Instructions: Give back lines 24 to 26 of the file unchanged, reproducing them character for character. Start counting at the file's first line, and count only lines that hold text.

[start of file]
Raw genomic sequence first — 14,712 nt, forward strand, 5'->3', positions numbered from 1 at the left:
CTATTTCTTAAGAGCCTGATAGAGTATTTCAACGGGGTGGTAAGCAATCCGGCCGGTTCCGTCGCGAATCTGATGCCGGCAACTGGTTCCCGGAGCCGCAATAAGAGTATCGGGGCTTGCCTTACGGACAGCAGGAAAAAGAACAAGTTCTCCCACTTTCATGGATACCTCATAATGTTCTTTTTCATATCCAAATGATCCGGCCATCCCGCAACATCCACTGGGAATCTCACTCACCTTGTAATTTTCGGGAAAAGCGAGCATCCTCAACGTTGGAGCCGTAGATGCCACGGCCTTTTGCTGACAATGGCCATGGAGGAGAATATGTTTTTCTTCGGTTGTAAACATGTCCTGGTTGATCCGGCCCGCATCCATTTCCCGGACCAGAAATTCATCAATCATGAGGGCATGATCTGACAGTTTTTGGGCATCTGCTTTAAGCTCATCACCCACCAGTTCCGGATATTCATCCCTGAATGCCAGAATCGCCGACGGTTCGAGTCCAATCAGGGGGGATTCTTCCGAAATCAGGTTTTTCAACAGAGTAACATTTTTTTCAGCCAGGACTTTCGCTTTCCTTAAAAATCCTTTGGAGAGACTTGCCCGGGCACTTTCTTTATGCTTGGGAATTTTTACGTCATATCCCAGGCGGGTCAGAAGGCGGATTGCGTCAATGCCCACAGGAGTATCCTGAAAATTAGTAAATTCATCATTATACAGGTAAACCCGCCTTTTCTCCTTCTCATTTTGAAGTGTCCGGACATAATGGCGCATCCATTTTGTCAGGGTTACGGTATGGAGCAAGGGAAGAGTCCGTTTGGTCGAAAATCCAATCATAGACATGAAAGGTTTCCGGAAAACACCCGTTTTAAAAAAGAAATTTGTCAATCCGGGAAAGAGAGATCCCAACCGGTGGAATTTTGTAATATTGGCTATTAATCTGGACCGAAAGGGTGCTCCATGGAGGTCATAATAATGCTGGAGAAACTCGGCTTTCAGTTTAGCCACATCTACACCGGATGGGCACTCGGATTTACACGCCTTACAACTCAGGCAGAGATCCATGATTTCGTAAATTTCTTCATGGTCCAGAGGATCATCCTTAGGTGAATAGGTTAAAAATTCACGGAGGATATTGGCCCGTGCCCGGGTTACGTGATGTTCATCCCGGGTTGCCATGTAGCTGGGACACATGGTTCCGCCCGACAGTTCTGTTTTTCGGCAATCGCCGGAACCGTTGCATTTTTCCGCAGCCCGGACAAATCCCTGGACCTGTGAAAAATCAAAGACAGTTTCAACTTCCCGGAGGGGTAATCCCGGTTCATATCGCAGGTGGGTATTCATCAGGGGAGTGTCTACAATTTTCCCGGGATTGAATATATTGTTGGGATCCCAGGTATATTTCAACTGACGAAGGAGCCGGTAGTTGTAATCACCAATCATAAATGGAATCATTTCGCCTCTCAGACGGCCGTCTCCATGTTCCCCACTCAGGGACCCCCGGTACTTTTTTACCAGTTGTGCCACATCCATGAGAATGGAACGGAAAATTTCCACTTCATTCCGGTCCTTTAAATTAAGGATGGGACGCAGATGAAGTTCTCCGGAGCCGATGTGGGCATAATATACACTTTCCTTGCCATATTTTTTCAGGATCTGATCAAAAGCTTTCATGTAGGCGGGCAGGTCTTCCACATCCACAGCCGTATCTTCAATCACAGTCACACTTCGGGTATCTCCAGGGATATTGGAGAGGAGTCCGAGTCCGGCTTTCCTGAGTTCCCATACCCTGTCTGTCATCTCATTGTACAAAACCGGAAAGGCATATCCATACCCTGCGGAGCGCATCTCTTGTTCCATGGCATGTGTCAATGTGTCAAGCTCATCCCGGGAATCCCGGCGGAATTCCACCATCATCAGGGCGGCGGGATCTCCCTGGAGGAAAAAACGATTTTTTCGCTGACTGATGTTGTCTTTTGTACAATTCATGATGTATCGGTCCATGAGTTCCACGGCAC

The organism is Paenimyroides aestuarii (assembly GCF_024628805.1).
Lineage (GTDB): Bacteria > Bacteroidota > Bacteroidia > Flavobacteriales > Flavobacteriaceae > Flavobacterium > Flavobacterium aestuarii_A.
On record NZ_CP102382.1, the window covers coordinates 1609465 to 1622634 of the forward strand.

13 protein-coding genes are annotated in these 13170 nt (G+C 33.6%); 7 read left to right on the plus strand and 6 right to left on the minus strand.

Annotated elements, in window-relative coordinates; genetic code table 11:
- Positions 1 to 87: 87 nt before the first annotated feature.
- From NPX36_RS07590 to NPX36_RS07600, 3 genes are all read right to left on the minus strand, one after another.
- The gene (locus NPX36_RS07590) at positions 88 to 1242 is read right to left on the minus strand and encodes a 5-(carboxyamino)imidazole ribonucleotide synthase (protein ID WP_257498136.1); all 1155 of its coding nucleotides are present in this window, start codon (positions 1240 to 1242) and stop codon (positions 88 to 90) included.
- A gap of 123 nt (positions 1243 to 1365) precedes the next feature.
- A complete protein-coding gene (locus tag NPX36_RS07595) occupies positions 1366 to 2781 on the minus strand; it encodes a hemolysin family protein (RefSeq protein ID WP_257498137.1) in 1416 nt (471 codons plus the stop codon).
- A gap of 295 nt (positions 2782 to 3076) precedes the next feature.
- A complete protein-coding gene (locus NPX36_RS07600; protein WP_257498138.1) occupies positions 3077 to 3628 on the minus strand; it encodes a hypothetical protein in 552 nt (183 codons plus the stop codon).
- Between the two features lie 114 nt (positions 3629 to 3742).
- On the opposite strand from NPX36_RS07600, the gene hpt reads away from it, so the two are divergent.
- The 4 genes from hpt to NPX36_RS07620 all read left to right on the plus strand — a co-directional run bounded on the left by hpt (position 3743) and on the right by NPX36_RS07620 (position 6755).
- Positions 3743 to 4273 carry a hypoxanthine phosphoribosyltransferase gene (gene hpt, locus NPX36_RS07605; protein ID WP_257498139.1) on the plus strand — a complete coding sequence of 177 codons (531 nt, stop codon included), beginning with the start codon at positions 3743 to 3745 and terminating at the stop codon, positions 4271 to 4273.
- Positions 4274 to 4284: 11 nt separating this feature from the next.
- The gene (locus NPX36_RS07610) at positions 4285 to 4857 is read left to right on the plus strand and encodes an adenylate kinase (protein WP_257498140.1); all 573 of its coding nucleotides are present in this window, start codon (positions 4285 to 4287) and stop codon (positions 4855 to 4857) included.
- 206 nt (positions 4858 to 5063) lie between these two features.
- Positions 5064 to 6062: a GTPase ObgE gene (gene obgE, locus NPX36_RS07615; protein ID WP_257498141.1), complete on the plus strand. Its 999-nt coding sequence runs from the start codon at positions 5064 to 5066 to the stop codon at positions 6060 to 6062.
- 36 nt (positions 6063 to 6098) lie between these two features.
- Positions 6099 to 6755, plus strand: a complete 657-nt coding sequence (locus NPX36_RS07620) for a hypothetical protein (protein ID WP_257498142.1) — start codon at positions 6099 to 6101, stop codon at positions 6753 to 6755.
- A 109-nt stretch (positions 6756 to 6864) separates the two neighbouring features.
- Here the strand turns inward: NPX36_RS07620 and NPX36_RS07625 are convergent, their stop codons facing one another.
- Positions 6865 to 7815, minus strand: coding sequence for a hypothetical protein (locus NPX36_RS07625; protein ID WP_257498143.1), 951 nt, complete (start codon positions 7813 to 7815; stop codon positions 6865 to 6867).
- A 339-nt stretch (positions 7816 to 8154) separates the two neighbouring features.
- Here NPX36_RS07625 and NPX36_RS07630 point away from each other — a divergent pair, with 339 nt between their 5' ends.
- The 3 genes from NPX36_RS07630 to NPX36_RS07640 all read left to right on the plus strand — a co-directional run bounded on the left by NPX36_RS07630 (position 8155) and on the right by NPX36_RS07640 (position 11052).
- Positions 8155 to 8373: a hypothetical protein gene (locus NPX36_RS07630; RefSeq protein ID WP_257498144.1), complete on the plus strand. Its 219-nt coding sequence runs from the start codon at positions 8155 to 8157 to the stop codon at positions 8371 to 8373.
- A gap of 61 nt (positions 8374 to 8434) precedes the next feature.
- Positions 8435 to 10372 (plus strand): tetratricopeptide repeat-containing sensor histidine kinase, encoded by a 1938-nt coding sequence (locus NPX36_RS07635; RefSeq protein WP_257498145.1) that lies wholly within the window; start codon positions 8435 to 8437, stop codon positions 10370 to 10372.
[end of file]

- Positions 6099 to 6755, plus strand: a complete 657-nt coding sequence (locus NPX36_RS07620) for a hypothetical protein (protein ID WP_257498142.1) — start codon at positions 6099 to 6101, stop codon at positions 6753 to 6755.
- A 109-nt stretch (positions 6756 to 6864) separates the two neighbouring features.
- Here the strand turns inward: NPX36_RS07620 and NPX36_RS07625 are convergent, their stop codons facing one another.